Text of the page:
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Many viruses have evolved elegant strategies to co-opt cellular autophagic responses to facilitate viral propagation and evasion of immune surveillance. Kaposi’s sarcoma-associated herpesvirus (KSHV) establishes a life-long persistent infection in its human host, and is etiologically linked to several cancers. KSHV gene products have been shown to modulate autophagy but their contribution to pathogenesis remains unclear. Our recent study demonstrated that KSHV subversion of autophagy promotes bypass of oncogene-induced senescence (OIS), an important host barrier to tumor initiation. These findings suggest that KSHV has evolved to subvert autophagy, at least in part, to establish an optimal niche for infection, concurrently dampening host antiviral defenses and allowing the ongoing proliferation of infected cells.
Oncogene-induced senescence (OIS) represents an important barrier to tumor initiation, sensing oncogenic stress and enforcing permanent cell cycle arrest. The OIS program is rapid and dynamic. Oncogene activation causes transient hyper-proliferation that results in genotoxic stress and activation of DNA damage responses (DDRs) that initiate cell cycle exit. Autophagy is an important effector mechanism of OIS; during the transition to the senescent phenotype, increases in autophagic flux coincide with active translation, causing dramatic increases in cell size and production of secretory proteins that reinforce senescence (known as the senescence-associated secretory phenotype—SASP). Several autophagy genes have been assigned roles as tumor suppressors, and experimental disruption of autophagy promotes senescence bypass. The accumulating evidence suggests that autophagy can contribute to tumor suppression by enforcing OIS.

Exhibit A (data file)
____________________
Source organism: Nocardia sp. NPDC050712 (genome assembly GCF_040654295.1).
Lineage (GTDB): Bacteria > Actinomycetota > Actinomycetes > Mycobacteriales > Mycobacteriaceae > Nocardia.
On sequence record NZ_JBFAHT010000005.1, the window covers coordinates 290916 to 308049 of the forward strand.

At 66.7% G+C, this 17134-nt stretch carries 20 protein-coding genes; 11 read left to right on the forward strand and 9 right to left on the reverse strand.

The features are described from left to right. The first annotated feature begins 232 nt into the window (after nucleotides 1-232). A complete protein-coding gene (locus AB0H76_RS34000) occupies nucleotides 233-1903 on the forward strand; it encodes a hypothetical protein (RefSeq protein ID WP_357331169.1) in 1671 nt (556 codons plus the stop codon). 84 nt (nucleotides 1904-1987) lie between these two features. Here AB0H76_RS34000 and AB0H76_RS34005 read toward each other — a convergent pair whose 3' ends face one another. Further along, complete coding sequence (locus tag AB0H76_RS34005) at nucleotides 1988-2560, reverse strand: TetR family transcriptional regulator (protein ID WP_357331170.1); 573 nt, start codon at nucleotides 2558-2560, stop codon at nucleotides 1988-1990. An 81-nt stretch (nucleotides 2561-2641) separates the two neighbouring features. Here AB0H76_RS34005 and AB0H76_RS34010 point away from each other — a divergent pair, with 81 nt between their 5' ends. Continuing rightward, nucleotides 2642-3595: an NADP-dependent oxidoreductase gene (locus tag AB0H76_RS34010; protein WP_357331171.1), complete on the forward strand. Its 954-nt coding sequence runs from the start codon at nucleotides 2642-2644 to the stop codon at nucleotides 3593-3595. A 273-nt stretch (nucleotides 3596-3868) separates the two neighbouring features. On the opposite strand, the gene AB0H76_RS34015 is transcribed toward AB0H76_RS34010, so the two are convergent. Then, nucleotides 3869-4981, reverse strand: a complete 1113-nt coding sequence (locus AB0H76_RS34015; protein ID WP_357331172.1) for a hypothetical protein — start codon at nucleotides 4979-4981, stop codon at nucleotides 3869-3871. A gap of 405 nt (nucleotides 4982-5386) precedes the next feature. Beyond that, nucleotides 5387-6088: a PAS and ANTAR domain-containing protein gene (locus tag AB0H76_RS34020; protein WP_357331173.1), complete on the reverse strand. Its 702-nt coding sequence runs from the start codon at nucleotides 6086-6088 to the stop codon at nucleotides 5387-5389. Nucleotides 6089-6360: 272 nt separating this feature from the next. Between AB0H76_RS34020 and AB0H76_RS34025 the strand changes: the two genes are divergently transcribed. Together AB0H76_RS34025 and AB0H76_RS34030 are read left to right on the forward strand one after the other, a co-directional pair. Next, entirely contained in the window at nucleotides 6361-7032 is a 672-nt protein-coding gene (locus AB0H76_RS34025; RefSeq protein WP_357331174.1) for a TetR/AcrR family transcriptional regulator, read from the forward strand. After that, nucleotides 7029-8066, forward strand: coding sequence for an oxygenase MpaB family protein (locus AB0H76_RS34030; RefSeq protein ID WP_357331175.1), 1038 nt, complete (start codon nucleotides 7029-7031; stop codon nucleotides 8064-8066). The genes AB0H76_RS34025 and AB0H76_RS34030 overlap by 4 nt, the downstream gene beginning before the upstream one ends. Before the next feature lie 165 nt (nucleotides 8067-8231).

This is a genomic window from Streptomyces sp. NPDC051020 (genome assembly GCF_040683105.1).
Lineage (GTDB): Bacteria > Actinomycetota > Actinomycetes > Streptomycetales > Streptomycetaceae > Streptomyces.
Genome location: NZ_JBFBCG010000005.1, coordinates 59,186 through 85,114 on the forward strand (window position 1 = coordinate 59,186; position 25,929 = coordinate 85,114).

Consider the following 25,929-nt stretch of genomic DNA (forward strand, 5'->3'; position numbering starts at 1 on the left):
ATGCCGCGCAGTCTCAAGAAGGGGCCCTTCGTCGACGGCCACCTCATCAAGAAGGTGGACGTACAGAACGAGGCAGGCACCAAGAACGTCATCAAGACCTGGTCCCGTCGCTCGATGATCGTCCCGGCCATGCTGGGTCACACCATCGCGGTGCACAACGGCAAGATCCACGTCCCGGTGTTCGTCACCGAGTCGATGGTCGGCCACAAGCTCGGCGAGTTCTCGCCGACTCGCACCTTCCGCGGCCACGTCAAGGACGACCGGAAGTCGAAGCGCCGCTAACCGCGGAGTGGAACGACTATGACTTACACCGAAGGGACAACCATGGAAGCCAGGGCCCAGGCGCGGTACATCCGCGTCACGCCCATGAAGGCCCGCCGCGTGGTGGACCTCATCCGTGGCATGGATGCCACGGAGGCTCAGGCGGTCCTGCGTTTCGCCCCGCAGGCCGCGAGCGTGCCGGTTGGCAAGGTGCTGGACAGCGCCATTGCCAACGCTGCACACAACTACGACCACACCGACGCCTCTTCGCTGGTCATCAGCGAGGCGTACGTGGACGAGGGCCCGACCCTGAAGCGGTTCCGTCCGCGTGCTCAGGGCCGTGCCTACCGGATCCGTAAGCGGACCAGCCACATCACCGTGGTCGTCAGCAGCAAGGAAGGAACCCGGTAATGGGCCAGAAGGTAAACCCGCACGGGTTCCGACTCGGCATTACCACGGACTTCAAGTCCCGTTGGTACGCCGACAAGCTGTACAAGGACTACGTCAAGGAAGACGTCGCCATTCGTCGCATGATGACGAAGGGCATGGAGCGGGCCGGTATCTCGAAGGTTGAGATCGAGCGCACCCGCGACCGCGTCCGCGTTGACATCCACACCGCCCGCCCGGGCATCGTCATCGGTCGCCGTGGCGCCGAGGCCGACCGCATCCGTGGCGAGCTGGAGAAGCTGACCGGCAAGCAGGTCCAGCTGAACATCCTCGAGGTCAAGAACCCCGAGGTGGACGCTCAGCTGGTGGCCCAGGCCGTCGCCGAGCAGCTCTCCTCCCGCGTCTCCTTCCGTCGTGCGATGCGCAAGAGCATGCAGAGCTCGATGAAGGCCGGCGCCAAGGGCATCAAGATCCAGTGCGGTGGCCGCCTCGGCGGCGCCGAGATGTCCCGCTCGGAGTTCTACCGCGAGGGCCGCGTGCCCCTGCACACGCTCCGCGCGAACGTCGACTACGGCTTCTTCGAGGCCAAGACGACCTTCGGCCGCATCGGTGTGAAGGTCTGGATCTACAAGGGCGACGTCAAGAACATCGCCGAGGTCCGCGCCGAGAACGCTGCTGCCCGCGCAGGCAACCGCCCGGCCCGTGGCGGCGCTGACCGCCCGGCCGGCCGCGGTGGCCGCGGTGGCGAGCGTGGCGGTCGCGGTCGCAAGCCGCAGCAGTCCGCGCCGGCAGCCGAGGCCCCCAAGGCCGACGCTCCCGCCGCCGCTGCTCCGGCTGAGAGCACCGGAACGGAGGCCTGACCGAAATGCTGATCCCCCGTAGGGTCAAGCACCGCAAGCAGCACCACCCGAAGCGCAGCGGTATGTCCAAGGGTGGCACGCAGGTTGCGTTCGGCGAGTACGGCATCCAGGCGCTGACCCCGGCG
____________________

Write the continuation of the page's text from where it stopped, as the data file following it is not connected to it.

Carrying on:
Approximately 15% of all human cancers share an underlying infectious etiology. Kaposi’s sarcoma-associated herpesvirus (KSHV, a.k.a. human herpesvirus-8) is the infectious cause of a dermal tumor known as Kaposi’s sarcoma (KS). Like all herpesviruses, KSHV can establish a reversible form of quiescent infection known as latency. During latency, the KSHV genome is physically tethered to host chromatin and viral gene expression is limited to a subset of gene products that perform important housekeeping functions. KS tumors are replete with latently infected endothelial cells (ECs) that proliferate abnormally, so KSHV latent gene products are also presumed to play important roles in disabling host antiproliferative defenses.
Our recent study revealed that cells latently infected with KSHV display clear indications of oncogenic stress and activated DDRs, but are refractory to senescence, suggesting active viral evasion of the OIS program. Therefore, we hypothesized that latent gene products undermine OIS and allow the ongoing proliferation of KSHV-infected cells despite the accrual of DNA damage. We identified two such gene products, viral-cyclin (v-cyclin) and viral-FLICE-inhibitory protein (v-CFLAR/v-FLIP), that coordinate an attack on host cell antiproliferative defenses. A striking feature of the KSHV genome is the presence of more than a dozen pirated human genes, the legacy of millennia of co-evolution between this lineage of viruses and our primate ancestors. Even more fascinating is the fact that two of these pirated genes, v-cyclin and v-CFLAR/v-FLIP, are co-expressed from the same spliced latent transcript, an arrangement that suggests functional interdependence (Fig. 1A). The complementary roles that v-cyclin and v-CFLAR/v-FLIP play in controlling OIS provides a solid rationale for their genetic linkage.